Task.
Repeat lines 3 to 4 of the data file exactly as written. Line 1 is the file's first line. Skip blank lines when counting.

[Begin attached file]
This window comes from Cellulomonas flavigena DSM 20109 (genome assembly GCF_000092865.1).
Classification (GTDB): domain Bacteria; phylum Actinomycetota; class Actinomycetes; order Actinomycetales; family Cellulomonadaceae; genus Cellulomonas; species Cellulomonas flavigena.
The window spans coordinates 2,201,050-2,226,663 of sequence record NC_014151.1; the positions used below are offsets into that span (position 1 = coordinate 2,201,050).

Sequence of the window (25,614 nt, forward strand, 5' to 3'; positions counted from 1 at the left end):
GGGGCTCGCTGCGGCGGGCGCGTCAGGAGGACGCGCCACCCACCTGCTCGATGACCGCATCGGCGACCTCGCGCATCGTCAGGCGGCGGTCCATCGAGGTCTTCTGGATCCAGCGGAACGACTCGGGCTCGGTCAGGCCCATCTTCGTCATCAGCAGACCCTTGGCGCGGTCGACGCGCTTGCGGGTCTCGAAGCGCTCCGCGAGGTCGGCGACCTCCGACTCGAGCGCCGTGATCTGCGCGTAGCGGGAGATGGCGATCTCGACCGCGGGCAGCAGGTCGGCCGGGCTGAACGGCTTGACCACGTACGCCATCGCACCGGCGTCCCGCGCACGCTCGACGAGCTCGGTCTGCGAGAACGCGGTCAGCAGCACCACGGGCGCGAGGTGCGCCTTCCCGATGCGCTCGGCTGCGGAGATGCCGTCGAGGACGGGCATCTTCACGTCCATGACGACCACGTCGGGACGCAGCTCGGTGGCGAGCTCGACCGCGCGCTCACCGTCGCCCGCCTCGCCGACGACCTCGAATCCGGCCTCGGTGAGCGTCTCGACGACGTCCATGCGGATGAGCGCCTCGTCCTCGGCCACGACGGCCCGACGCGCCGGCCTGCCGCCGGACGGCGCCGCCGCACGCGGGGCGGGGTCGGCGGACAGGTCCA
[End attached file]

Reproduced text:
The window spans coordinates 2,201,050-2,226,663 of sequence record NC_014151.1; the positions used below are offsets into that span (position 1 = coordinate 2,201,050).

Sequence of the window (25,614 nt, forward strand, 5' to 3'; positions counted from 1 at the left end):